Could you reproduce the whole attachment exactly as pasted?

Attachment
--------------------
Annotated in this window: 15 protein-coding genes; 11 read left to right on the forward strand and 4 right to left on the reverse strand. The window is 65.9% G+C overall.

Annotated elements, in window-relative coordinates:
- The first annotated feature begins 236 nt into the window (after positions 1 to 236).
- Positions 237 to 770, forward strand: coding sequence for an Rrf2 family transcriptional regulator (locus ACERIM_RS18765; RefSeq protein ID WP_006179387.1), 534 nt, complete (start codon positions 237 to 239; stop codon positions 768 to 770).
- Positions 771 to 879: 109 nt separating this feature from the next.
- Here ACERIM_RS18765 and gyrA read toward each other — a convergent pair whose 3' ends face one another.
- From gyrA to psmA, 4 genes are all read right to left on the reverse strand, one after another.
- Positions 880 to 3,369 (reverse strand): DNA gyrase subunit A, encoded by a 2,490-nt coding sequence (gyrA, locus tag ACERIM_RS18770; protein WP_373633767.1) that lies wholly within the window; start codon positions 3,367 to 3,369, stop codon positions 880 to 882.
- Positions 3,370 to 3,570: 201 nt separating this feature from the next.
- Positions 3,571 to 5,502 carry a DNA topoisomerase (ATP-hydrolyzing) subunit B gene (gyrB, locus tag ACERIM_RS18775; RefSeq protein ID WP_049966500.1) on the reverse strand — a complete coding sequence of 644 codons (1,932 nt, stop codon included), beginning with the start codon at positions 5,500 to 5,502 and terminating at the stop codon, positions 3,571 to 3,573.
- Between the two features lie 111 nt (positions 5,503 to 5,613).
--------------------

Annotated in this window: 15 protein-coding genes; 11 read left to right on the forward strand and 4 right to left on the reverse strand. The window is 65.9% G+C overall.

Annotated elements, in window-relative coordinates:
- The first annotated feature begins 236 nt into the window (after positions 1 to 236).
- Positions 237 to 770, forward strand: coding sequence for an Rrf2 family transcriptional regulator (locus ACERIM_RS18765; RefSeq protein ID WP_006179387.1), 534 nt, complete (start codon positions 237 to 239; stop codon positions 768 to 770).
- Positions 771 to 879: 109 nt separating this feature from the next.
- Here ACERIM_RS18765 and gyrA read toward each other — a convergent pair whose 3' ends face one another.
- From gyrA to psmA, 4 genes are all read right to left on the reverse strand, one after another.
- Positions 880 to 3,369 (reverse strand): DNA gyrase subunit A, encoded by a 2,490-nt coding sequence (gyrA, locus tag ACERIM_RS18770; protein WP_373633767.1) that lies wholly within the window; start codon positions 3,367 to 3,369, stop codon positions 880 to 882.
- Positions 3,370 to 3,570: 201 nt separating this feature from the next.
- Positions 3,571 to 5,502 carry a DNA topoisomerase (ATP-hydrolyzing) subunit B gene (gyrB, locus tag ACERIM_RS18775; RefSeq protein ID WP_049966500.1) on the reverse strand — a complete coding sequence of 644 codons (1,932 nt, stop codon included), beginning with the start codon at positions 5,500 to 5,502 and terminating at the stop codon, positions 3,571 to 3,573.
- Between the two features lie 111 nt (positions 5,503 to 5,613).